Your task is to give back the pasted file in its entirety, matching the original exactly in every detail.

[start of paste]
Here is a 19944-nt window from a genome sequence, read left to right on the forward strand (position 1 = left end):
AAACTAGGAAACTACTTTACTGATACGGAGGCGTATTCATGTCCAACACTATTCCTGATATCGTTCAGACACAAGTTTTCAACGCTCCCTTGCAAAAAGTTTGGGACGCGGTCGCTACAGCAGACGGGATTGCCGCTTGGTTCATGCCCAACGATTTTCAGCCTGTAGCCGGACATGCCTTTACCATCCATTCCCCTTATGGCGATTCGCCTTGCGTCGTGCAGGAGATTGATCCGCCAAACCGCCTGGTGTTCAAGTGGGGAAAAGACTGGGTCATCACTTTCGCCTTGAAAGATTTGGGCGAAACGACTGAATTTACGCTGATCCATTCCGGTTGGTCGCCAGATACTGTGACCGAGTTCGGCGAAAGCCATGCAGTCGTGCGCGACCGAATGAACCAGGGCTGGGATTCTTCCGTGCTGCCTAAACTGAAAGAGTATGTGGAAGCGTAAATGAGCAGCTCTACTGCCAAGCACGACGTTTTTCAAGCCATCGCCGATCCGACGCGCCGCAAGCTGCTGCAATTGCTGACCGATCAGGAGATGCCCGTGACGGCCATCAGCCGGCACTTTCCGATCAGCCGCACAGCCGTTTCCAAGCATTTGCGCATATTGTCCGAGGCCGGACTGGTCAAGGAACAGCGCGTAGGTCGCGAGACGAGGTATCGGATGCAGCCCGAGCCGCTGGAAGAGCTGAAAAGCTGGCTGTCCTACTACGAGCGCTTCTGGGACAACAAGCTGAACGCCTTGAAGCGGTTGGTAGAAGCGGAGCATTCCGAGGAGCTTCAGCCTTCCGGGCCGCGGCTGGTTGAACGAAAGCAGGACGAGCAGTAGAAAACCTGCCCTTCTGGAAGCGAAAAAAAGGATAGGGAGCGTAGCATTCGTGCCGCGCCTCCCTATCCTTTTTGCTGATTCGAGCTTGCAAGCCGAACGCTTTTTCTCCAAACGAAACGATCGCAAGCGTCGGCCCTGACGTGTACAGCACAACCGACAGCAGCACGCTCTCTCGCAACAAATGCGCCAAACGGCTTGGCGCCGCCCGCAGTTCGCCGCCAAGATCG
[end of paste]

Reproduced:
Here is a 19944-nt window from a genome sequence, read left to right on the forward strand (position 1 = left end):
AAACTAGGAAACTACTTTACTGATACGGAGGCGTATTCATGTCCAACACTATTCCTGATATCGTTCAGACACAAGTTTTCAACGCTCCCTTGCAAAAAGTTTGGGACGCGGTCGCTACAGCAGACGGGATTGCCGCTTGGTTCATGCCCAACGATTTTCAGCCTGTAGCCGGACATGCCTTTACCATCCATTCCCCTTATGGCGATTCGCCTTGCGTCGTGCAGGAGATTGATCCGCCAAACCGCCTGGTGTTCAAGTGGGGAAAAGACTGGGTCATCACTTTCGCCTTGAAAGATTTGGGCGAAACGACTGAATTTACGCTGATCCATTCCGGTTGGTCGCCAGATACTGTGACCGAGTTCGGCGAAAGCCATGCAGTCGTGCGCGACCGAATGAACCAGGGCTGGGATTCTTCCGTGCTGCCTAAACTGAAAGAGTATGTGGAAGCGTAAATGAGCAGCTCTACTGCCAAGCACGACGTTTTTCAAGCCATCGCCGATCCGACGCGCCGCAAGCTGCTGCAATTGCTGACCGATCAGGAGATGCCCGTGACGGCCATCAGCCGGCACTTTCCGATCAGCCGCACAGCCGTTTCCAAGCATTTGCGCATATTGTCCGAGGCCGGACTGGTCAAGGAACAGCGCGTAGGTCGCGAGACGAGGTATCGGATGCAGCCCGAGCCGCTGGAAGAGCTGAAAAGCTGGCTGTCCTACTACGAGCGCTTCTGGGACAACAAGCTGAACGCCTTGAAGCGGTTGGTAGAAGCGGAGCATTCCGAGGAGCTTCAGCCTTCCGGGCCGCGGCTGGTTGAACGAAAGCAGGACGAGCAGTAGAAAACCTGCCCTTCTGGAAGCGAAAAAAAGGATAGGGAGCGTAGCATTCGTGCCGCGCCTCCCTATCCTTTTTGCTGATTCGAGCTTGCAAGCCGAACGCTTTTTCTCCAAACGAAACGATCGCAAGCGTCGGCCCTGACGTGTACAGCACAACCGACAGCAGCACGCTCTCTCGCAACAAATGCGCCAAACGGCTTGGCGCCGCCCGCAGTTCGCCGCCAAGATCG